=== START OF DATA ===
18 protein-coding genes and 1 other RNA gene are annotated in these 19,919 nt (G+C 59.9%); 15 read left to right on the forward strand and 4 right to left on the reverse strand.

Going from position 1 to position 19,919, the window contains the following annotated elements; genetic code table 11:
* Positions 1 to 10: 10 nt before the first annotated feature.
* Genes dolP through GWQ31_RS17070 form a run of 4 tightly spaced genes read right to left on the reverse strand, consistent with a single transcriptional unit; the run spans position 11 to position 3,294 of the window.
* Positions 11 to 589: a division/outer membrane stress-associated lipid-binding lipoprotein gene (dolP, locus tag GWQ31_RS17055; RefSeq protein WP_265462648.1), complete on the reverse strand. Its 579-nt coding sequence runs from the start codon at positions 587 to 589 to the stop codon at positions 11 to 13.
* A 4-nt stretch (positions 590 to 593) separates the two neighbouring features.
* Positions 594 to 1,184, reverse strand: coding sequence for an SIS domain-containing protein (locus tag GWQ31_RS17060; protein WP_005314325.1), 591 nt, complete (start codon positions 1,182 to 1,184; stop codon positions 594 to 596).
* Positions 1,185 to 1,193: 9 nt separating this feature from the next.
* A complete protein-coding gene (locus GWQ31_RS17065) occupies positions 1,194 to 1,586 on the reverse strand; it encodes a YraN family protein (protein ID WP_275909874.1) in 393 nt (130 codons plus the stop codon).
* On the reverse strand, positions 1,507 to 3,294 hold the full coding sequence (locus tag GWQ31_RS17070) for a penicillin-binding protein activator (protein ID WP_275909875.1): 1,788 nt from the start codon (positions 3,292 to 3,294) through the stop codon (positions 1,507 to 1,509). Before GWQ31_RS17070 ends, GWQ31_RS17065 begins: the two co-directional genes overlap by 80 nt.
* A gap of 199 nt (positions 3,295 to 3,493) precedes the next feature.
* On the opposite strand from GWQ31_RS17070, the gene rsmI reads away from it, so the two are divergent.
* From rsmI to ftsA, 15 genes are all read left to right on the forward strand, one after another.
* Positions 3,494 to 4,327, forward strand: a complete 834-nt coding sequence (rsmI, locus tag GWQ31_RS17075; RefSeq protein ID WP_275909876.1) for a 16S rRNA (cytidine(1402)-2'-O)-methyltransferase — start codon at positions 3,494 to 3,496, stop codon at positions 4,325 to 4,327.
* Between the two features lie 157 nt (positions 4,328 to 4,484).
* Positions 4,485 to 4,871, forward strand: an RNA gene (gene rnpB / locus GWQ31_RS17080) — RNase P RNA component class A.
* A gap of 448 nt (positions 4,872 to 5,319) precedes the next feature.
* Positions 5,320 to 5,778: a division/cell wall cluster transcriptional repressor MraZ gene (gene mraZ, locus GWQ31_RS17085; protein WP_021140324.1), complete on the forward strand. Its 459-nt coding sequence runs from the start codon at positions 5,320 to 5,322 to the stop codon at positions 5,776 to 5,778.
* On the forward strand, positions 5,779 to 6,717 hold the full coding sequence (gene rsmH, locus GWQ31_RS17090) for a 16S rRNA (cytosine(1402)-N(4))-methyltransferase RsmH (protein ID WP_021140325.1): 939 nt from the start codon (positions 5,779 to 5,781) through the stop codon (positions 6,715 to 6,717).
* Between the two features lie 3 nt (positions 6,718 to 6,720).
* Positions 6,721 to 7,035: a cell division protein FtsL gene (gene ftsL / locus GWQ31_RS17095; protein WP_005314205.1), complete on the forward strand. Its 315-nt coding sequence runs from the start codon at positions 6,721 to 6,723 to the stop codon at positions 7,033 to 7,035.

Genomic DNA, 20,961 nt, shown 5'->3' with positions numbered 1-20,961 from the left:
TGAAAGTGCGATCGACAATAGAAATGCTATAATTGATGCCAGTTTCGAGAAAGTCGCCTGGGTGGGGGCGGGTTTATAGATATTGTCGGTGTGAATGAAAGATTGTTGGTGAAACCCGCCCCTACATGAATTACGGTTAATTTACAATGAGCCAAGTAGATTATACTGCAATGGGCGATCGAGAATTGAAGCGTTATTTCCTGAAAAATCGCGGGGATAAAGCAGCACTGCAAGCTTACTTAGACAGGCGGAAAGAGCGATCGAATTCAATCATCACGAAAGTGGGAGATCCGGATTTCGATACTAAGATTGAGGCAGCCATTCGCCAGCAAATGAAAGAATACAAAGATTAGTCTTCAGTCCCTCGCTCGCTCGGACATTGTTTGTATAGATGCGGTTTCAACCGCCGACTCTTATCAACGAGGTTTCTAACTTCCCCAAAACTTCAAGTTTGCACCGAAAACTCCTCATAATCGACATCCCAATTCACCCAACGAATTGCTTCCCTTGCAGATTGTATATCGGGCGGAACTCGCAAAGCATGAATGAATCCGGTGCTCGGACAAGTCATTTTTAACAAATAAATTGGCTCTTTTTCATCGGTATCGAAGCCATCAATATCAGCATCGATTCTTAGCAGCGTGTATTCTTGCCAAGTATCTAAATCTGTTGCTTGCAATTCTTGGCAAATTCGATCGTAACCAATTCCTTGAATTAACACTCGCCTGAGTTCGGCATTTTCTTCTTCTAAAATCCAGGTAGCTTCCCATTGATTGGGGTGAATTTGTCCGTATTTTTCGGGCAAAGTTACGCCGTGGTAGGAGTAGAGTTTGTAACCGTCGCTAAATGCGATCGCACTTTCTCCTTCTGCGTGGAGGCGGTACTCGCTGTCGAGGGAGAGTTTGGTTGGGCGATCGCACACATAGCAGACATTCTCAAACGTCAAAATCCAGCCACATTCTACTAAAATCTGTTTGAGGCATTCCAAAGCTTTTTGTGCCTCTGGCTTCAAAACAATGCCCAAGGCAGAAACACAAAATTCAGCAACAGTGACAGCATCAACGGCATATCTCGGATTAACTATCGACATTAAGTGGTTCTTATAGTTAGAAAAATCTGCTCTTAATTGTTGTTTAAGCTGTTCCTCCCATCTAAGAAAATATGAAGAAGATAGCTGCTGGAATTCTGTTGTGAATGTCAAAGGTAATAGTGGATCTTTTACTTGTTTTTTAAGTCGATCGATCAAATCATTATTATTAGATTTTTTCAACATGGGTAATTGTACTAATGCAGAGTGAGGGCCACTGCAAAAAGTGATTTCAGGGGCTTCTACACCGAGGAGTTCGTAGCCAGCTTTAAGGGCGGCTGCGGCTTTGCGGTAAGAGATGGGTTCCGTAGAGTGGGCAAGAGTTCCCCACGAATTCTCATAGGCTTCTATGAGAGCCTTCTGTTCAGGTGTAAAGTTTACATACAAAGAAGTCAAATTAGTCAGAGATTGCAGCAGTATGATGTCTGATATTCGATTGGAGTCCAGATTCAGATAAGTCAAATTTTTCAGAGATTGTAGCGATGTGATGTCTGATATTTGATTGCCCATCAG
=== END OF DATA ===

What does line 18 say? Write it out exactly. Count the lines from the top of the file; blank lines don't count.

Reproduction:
* Positions 5,320 to 5,778: a division/cell wall cluster transcriptional repressor MraZ gene (gene mraZ, locus GWQ31_RS17085; protein WP_021140324.1), complete on the forward strand. Its 459-nt coding sequence runs from the start codon at positions 5,320 to 5,322 to the stop codon at positions 5,776 to 5,778.